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Herald-Mail forums

September 10, 2007

Last week's question:

How much do you spend for gasoline each week and what have you done to reduce your costs and the amount of fuel that you use?

· We spend about $50 to $75.00 a week on fuel. There is not much we can do to conserve due to work and sports for the kids. The only way we do conserve is to make a list of things to do and make one trip to town instead of every day, since we live so far from the Hagerstown.

· I spend $60 a week now. I sold my truck and drive a car now.

· These figures run pretty close to what we're spending. I try to walk to get things done or use public transportation whenever I can. It's a pain to have to wait to get where you're going, but $1.25 for a run out to the store isn't that bad a deal, really.

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· A lot more since the search for weapons of mass destruction began nearly six years ago, but it's well worth the cost especially since it's not me or my kids searching. I haven't done anything to reduce my use. Like Rush Limbaugh says, the planet knows how to heal itself, so I figure it will naturally start producing more oil - if it really is running out. Who you gonna believe, Al Gore or the liberal media?

· I spend $25 per week. I don't take unnecessary trips. I stock up when I grocery shop.

· Commuting back and forth to the Rockville, Md., area eats up about $50 to $70 per week in fuel for me, depending on traffic. To make up for that, I drive a fuel-efficient car and keep it in good condition.

· I spend $30 to fill my car up. I get 43 miles per gallon and it lasts more than a week. I go where ever I want, just as I always have.

· I spend maybe $5 to $10 a week on gas and I've chosen to take a job closer to home to cut back on commuting, excessive amounts of which I think are ecologically irresponsible. My commute time dropped from 40 minutes to six.

I also drive an automobile that delivers about 36 miles per gallon, not some gas guzzling oversized 4-wheel drive truck/SUV. Unlike about 16,000 of us, I choose to work in the county in which I have always lived. Thanks for listening.

· I fill up my tank about twice a week and the price varies. I started a carpool of three people to commute to work a year and a half ago. One person works in Rockville, another in Bethesda, and the third is dropped at the Metro and continues to D.C. If the three of us can do it, anyone can.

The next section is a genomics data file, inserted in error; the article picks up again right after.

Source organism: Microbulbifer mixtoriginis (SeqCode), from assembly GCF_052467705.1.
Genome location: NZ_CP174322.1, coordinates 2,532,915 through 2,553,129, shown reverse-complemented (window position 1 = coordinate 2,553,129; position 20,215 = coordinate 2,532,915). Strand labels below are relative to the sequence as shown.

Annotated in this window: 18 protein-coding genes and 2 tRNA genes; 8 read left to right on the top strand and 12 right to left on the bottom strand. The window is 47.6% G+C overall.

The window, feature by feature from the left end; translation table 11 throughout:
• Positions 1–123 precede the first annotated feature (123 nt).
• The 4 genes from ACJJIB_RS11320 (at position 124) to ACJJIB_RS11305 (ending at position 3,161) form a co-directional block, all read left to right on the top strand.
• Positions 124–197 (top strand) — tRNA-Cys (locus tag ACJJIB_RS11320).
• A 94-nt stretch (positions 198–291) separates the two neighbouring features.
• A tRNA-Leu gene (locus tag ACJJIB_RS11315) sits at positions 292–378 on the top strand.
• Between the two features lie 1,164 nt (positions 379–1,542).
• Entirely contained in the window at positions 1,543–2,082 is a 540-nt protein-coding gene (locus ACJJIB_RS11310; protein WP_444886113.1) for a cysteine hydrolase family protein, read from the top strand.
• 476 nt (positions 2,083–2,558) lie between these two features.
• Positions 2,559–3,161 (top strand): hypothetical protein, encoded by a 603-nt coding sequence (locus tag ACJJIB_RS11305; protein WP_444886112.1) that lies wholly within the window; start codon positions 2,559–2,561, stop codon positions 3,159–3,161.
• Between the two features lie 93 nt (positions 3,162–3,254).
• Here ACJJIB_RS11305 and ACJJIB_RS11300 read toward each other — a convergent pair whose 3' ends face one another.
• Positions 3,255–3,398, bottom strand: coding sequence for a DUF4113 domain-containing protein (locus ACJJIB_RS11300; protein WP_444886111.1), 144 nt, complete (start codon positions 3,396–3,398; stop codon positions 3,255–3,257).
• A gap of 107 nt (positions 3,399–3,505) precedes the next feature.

I used to drive a lot around town, but this summer I changed that by buying a bike. I do what needs to be done via the bike. I was able to save another $450 over the $155 by just taking into account what I used to spend on gas during the same time last year.

· We normally spend $100 to $150 a week in gas for our commute to Montgomery County. Since we have to work to pay our taxes and have no other way of getting to work, we can't reduce our cost.

· I spend about $50 to $70 a week just for work and basic home needs. I've tried to cut back on unnecessary trips and always looking for shorter routes. The price of gas has eliminated my entertainment and vacation plans for the summer.

· This is an interesting question. A great amount of fuel could be saved if the cities, counties, states and the federal government would make a real effort to change many of the "stop" signs to "yield" signs.

Of course this won't be done because the "experts" now claim and forever will claim that "stop" signs are absolutely necessary for safety. We need fewer "experts" and more folks with common sense.

· I don't pay for my gas. My wife pays for it. Isn't that nice of her?

· I spend approximately $40 per week on gas. I purchased a small sports car that gets 30 to 35 mpg. I opted to work four 10-hours days at my place of employment.

That saves me from accumulating approximately 3,500 miles a year on my vehicle. That saves me about $350 a year. Whenever possible, I also use a motorcycle, which gets more than 40 mpg.

· I have spent however much George and Dick need and have done nothing about it but complain. What else can I do? My vote doesn't count.




This week's question:

Some of those who answered last week's question said they commute to work in the metropolitan areas. If you commute, what sort of job and/or wages would keep you in Washington County?

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